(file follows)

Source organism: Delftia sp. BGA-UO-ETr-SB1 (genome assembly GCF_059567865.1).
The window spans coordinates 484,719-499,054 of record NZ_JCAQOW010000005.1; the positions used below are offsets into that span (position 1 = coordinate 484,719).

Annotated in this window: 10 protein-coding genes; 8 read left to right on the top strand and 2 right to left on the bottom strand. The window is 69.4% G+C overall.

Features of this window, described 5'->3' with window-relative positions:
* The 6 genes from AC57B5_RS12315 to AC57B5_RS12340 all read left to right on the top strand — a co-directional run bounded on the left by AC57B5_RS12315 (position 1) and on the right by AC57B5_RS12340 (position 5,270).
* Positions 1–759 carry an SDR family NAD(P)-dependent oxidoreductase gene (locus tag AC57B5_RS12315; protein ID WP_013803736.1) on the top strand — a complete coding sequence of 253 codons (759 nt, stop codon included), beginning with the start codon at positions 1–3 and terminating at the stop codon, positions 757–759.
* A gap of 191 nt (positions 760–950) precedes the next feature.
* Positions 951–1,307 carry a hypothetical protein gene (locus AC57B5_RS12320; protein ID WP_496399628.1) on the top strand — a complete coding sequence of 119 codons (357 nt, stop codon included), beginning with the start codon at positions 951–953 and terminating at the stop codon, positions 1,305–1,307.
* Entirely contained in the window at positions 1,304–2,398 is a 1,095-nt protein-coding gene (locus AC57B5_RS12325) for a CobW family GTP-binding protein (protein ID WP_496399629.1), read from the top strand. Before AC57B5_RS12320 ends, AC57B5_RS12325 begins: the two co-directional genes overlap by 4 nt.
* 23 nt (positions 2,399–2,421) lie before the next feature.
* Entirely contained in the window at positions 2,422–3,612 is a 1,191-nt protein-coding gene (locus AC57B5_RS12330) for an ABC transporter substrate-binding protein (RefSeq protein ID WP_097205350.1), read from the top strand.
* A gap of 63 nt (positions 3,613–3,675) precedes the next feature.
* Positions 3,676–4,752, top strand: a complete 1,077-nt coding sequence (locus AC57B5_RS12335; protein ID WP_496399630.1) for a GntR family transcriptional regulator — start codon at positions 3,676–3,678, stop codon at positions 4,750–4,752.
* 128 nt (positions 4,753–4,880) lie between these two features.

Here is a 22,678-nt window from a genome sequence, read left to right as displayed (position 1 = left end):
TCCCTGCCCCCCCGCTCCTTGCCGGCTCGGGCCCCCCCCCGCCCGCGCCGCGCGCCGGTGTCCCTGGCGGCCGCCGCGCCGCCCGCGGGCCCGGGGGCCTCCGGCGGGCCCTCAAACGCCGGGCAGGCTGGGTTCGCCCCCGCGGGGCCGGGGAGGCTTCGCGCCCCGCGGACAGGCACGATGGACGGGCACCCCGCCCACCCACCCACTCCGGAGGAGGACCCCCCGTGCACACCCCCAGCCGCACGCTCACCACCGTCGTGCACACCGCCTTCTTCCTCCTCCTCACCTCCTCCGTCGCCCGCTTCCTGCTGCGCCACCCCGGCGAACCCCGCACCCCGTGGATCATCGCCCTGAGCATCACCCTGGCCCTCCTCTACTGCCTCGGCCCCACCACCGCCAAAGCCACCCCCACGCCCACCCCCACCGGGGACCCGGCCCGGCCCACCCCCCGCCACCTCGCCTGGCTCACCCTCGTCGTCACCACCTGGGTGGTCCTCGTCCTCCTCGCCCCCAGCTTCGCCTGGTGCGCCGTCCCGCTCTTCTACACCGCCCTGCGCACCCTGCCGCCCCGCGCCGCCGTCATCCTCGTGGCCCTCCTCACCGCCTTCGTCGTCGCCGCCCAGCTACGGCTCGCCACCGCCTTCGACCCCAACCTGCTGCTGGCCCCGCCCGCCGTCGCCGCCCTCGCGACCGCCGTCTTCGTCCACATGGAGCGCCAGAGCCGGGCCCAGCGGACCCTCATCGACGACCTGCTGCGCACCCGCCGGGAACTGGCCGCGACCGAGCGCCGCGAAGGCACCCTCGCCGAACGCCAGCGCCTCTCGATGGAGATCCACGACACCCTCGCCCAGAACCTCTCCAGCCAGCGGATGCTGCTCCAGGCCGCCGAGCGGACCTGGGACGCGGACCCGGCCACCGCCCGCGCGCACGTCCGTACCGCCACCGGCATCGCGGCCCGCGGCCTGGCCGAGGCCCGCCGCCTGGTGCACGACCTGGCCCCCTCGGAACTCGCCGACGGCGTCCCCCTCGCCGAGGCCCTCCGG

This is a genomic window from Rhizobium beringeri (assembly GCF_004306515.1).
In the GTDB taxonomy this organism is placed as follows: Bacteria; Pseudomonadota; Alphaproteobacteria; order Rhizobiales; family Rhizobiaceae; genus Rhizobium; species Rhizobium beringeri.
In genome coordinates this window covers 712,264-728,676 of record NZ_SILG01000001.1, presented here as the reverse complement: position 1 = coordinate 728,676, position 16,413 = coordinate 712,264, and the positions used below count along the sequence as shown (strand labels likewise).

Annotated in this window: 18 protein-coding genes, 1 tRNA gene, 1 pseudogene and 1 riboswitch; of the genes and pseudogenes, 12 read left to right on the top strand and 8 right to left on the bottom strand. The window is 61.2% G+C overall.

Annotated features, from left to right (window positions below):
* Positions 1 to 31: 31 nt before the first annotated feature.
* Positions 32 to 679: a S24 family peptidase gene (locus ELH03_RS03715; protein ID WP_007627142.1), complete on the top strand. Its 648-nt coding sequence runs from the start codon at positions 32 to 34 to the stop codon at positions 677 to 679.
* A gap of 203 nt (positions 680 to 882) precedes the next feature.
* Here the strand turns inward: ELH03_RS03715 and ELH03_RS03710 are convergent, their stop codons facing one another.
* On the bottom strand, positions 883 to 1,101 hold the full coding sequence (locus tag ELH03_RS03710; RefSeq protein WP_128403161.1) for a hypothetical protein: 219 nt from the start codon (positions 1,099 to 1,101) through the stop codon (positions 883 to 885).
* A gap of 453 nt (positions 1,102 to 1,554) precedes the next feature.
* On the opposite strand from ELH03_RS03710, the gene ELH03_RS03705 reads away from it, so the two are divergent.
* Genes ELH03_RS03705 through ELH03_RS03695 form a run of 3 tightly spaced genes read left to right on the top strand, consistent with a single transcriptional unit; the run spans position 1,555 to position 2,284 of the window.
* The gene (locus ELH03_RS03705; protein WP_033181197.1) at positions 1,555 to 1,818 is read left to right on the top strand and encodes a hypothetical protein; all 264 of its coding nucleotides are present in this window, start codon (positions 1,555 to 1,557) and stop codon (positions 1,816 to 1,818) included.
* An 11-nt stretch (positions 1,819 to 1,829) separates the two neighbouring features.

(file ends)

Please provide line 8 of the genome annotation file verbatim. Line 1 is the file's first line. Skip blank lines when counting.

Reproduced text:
* Positions 951–1,307 carry a hypothetical protein gene (locus AC57B5_RS12320; protein ID WP_496399628.1) on the top strand — a complete coding sequence of 119 codons (357 nt, stop codon included), beginning with the start codon at positions 951–953 and terminating at the stop codon, positions 1,305–1,307.